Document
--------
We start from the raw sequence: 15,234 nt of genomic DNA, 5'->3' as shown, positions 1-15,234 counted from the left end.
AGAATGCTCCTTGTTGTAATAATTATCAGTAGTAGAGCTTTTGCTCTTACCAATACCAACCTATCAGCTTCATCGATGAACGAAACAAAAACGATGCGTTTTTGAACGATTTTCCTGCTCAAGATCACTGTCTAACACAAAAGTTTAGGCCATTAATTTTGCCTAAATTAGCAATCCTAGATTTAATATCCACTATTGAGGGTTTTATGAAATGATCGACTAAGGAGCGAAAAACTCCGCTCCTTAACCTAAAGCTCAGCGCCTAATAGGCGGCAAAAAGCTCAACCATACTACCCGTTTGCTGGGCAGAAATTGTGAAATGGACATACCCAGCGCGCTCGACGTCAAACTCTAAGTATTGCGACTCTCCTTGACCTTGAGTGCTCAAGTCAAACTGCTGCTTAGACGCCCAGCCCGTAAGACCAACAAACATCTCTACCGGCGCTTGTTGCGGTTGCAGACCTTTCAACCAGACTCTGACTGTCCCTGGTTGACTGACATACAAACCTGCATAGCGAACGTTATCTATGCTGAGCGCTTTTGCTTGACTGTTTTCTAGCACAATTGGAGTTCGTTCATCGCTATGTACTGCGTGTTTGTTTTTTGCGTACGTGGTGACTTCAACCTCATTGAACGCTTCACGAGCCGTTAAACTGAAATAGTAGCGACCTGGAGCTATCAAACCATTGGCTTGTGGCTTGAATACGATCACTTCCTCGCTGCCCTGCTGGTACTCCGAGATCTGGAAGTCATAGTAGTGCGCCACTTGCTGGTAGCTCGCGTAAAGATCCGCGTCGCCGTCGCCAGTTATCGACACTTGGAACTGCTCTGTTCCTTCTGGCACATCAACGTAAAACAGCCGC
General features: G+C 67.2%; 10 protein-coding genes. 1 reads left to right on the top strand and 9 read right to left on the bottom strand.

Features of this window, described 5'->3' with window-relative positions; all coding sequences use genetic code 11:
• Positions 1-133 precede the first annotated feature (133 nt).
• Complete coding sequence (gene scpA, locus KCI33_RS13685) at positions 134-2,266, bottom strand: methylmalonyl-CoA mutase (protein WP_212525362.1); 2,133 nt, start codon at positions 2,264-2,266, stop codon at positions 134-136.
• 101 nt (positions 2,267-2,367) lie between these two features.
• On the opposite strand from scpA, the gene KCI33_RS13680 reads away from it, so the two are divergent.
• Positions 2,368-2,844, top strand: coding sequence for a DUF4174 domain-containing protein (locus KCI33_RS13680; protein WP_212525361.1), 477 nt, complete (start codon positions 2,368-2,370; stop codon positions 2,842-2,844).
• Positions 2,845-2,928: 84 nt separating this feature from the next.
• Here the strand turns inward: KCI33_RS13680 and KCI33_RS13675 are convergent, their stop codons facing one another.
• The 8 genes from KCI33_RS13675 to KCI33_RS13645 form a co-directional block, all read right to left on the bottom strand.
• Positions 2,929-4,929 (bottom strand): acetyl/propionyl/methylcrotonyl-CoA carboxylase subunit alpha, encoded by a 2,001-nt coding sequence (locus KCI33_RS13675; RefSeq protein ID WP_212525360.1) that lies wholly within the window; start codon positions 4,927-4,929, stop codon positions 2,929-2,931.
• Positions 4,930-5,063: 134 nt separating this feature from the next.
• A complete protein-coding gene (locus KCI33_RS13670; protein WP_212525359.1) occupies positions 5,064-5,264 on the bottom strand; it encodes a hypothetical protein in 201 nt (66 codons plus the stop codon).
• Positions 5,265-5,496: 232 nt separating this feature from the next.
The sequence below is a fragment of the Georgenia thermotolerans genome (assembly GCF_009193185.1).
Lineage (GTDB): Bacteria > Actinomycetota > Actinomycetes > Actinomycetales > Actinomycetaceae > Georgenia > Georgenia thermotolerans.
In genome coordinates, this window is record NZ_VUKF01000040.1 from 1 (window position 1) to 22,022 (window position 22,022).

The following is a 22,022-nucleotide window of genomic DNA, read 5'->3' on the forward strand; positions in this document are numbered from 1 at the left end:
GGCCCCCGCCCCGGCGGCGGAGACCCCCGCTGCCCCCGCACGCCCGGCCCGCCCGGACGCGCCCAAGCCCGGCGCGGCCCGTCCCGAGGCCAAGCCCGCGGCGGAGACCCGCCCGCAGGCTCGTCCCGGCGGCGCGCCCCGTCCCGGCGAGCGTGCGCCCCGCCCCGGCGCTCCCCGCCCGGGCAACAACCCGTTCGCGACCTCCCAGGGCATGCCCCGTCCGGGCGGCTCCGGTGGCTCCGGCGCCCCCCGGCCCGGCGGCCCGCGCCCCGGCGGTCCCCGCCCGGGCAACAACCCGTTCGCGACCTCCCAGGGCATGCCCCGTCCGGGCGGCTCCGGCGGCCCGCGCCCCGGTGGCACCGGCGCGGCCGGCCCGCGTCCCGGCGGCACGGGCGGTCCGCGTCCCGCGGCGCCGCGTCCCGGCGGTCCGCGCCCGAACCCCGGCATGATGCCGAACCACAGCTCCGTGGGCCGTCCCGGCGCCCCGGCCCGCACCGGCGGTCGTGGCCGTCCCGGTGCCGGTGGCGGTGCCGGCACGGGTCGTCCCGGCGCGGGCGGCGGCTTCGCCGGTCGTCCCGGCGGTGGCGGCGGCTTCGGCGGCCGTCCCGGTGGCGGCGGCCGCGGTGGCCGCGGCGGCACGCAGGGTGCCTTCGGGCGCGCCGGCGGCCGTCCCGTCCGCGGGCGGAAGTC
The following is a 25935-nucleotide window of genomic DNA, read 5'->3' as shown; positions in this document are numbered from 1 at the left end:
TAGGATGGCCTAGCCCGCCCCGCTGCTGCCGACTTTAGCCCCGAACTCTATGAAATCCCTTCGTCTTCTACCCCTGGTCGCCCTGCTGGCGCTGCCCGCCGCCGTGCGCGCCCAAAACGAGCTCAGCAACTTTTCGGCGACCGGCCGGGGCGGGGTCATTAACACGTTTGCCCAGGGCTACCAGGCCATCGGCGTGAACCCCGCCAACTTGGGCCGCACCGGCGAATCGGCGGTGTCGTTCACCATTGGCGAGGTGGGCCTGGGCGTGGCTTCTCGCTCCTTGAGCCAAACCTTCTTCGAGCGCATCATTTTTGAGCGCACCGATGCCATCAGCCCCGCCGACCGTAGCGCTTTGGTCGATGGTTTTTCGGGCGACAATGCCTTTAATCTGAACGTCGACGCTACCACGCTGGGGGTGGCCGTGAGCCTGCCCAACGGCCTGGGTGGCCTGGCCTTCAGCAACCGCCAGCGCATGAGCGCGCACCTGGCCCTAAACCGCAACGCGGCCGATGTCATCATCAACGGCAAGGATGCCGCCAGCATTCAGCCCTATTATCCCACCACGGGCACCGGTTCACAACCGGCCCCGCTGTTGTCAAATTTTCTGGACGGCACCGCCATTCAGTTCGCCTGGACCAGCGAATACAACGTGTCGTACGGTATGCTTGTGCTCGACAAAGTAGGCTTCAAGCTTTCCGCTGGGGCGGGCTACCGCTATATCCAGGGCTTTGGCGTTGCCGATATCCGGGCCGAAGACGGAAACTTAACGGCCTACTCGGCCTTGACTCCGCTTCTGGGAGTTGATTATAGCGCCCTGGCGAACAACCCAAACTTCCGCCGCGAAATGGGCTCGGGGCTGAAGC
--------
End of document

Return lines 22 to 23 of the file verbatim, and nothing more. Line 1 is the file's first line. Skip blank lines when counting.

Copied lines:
The following is a 25935-nucleotide window of genomic DNA, read 5'->3' as shown; positions in this document are numbered from 1 at the left end:
TAGGATGGCCTAGCCCGCCCCGCTGCTGCCGACTTTAGCCCCGAACTCTATGAAATCCCTTCGTCTTCTACCCCTGGTCGCCCTGCTGGCGCTGCCCGCCGCCGTGCGCGCCCAAAACGAGCTCAGCAACTTTTCGGCGACCGGCCGGGGCGGGGTCATTAACACGTTTGCCCAGGGCTACCAGGCCATCGGCGTGAACCCCGCCAACTTGGGCCGCACCGGCGAATCGGCGGTGTCGTTCACCATTGGCGAGGTGGGCCTGGGCGTGGCTTCTCGCTCCTTGAGCCAAACCTTCTTCGAGCGCATCATTTTTGAGCGCACCGATGCCATCAGCCCCGCCGACCGTAGCGCTTTGGTCGATGGTTTTTCGGGCGACAATGCCTTTAATCTGAACGTCGACGCTACCACGCTGGGGGTGGCCGTGAGCCTGCCCAACGGCCTGGGTGGCCTGGCCTTCAGCAACCGCCAGCGCATGAGCGCGCACCTGGCCCTAAACCGCAACGCGGCCGATGTCATCATCAACGGCAAGGATGCCGCCAGCATTCAGCCCTATTATCCCACCACGGGCACCGGTTCACAACCGGCCCCGCTGTTGTCAAATTTTCTGGACGGCACCGCCATTCAGTTCGCCTGGACCAGCGAATACAACGTGTCGTACGGTATGCTTGTGCTCGACAAAGTAGGCTTCAAGCTTTCCGCTGGGGCGGGCTACCGCTATATCCAGGGCTTTGGCGTTGCCGATATCCGGGCCGAAGACGGAAACTTAACGGCCTACTCGGCCTTGACTCCGCTTCTGGGAGTTGATTATAGCGCCCTGGCGAACAACCCAAACTTCCGCCGCGAAATGGGCTCGGGGCTGAAGC